Wish you were there: The High Numbers, 1964

Before they were the Who, they were the High Numbers. Very little exists of their work in this guise, except in the memories of those who were there. Even The Who’s ‘My Generation’, their first album, does not capture the excitement of their live act.

Before ‘Tommy’, ‘Quadrophenia’ and 10 minute epics, they played intense, electrifying versions of Tamla and James Brown hits – ‘Please Please Please’, ‘Heatwave’ and this, the Miracles’ ‘I got to dance to keep from crying’

Before Monterey Pop, Woodstock and America’s enormodomes, they played to young mods here, the Railway Tavern in Harrow, as well as the Watford Trades Union Hall and a dozen other pubs and clubs in North West London.

I love this clip because it captures the purity of their vision – uptempo, danceable records, played as loud as possible. Music of black American urban youth reinterpreted by their white British counterparts. Sunglasses indoors. Cool.

John Cooper Clarke on Mods

A brilliant quote from John Cooper Clarke:

”I was a mod – it’s the only youth cult I’ve ever actually been a whole hearted member of. The great thing about mod was that it was a very snobbish movement. We went to a club in Manchester called the Twisted Wheel – it was the mod club of the country. We used to get people from all over. It was the first place I heard soul music. You never heard any guitar music there – it was all Stax, Motown, Memphis Horns, Booker T and the MGs. Guitar solos not allowed. Strict dress codes, no guitars. At the Twisted Wheel, by 1965, you didn’t actually call yourself a mod any more. People in Burnley called themselves mods, people with targets on their parkas. We called ourselves “stylists” – and shoplifting was the big national sport of the stylists. You’d go to John Michael and pinch things – £80 sunglasses. It was a full time job. Food wasn’t high on the agenda, there was no hip food. You blew your wad on cloth, not even records.”

and even more insightful comment from Gibsonssyllabus, whose site I found this on:

Perhaps, at 48 years old, one shouldn’t still find this sort of stuff engaging, but I do. Like John Cooper Clarke, quoted and pictured above, I remain a working class snob, struggling to resist the pressure to conform to bourgeois notions of normality. Let’s strip away all the stuff that really matters, but is rather dull, like housing, education and health, and keep it simple – when it comes to clothes may the Lord keep me safe from the Satan Boden and his followers in West London in their rugby shirts (collars turned up) and sensible value for money Timberland shoes. Mod has always been about subversion of upper class dress codes, understanding then fetishising elements within a given style to produce your own version of it. I cringe at the term stylist, such an overused word with dreadful modern associations, but perhaps the best expression of the stylist mentality described by JCC is that an individual defines his own look within a given framework. So given that criteria I am prepared to put my head above the parapet and declare “I am a stylist”. There, I said it. Now don’t mock…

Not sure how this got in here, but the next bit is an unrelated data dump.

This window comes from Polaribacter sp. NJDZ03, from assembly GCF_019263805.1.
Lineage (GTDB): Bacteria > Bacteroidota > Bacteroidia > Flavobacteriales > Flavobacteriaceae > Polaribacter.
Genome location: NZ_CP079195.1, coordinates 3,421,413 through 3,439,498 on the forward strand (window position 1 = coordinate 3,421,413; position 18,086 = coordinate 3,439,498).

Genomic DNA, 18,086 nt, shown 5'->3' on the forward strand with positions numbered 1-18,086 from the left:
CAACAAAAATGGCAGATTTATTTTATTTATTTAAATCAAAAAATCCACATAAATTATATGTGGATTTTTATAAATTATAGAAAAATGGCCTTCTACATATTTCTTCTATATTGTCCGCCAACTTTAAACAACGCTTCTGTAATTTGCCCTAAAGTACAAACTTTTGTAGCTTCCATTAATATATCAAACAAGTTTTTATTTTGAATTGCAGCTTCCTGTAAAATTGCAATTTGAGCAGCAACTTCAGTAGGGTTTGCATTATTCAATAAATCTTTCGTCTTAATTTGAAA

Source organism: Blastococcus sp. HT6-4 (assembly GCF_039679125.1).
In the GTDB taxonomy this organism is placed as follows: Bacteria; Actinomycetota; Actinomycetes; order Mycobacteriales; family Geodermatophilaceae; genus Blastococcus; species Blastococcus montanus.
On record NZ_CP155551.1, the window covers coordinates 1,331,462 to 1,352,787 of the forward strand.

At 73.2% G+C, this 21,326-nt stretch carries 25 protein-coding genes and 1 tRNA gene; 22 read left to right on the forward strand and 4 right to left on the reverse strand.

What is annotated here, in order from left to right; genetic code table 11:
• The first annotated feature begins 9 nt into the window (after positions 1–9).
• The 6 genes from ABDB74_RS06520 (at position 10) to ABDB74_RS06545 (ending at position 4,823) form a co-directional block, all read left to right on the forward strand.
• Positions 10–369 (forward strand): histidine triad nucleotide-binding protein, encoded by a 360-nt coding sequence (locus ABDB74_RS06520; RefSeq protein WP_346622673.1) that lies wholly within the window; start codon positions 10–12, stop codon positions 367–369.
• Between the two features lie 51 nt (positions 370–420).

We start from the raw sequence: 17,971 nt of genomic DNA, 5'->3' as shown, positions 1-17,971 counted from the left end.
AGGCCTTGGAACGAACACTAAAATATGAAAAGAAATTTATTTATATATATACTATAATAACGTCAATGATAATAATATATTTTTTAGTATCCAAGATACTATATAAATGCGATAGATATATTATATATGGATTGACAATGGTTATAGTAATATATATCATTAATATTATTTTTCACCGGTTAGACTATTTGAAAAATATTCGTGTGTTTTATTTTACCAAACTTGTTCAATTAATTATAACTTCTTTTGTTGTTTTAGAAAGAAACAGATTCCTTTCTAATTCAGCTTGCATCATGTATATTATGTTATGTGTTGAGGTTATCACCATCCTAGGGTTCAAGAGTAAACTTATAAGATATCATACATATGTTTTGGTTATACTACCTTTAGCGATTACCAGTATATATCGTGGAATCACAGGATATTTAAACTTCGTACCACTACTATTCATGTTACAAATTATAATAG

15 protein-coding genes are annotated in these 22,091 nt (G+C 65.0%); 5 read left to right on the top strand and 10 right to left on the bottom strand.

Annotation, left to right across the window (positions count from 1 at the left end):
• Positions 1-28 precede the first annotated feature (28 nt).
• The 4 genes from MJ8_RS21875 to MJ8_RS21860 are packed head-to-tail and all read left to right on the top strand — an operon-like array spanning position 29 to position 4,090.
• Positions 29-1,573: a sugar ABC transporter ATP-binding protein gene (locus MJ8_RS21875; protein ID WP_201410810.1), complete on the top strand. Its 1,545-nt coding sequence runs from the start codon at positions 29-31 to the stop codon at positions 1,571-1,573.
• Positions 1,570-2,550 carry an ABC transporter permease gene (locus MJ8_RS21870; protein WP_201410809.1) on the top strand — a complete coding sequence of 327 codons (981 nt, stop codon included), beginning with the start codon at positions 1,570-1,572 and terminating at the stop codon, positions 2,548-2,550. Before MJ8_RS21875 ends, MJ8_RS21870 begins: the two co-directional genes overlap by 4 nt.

via The Syllabus –  ”I was a mod – it’s the only youth cult I’ve ever….

To me the author offers the most succinct and clear descriptions of what style really is – ‘an individual defines his own look within a given framework’.

The snobbery is what it is all about. All youth cults should be elitist, and the rules stay with you long after all the other paraphernalia has evaporated.

Paul Morley’s Rolling Stones article, 31/03

I am permanently envious of Paul Morley. He makes a living writing at length about pop culture, having witnessed large chunks of it first hand. He can seem pretentious at times but I quite like that. If I got paid to talk about New Order endlessly I’d indulge myself occasionally too.

Anyway, I loved his article on the Rolling Stones playing Glastonbury, especially this section:

‘Spoilt by all the immediate access to abundant pop culture, to a near infinity of packaged sensation, the current generation, unlike the boomers, have no need to strain forward and chase new forms of freedom that react against previous stultifying values. They are trapped inside a world of their parents’ making but, unlike the stale, broken world the boomers inherited, this one supplies them with purpose-built, easily accessed pleasure and escape. It numbs any appetite to develop new ways of opposing the system, of inventing a disobedient internet-era counterculture that would make the old counterculture look as quaint and wasted as it actually is.’

via The Rolling Stones will reign supreme until there is a new counterculture | Paul Morley | Comment is free | The Observer.

The point about the youth cultures celebrated here is that they were always forward, not backward looking. The music was always the latest thing – new sources, new technology. We have, however, become retro-obsessed – another hero of mine, Simon Reynolds, has written a book about it.

Everything today is available everywhere. There is no secret club or code of entry. You can hide behind an avatar and be who you want. Seeking out, discovering, joining is done at the click of a mouse.

More democratic perhaps, but the best subcultures are always elitist. Otherwise they wouldn’t be subcultures.

This blog is about pop cultures of the past, so is therefore in theory part of Morley’s problem.

However, as he says later, future subcultures may well not revolve around rock music as they have in the past. In which case, I defend myself as a preserver of a short period of history rather than a reactionary Luddite holding back youthful progress!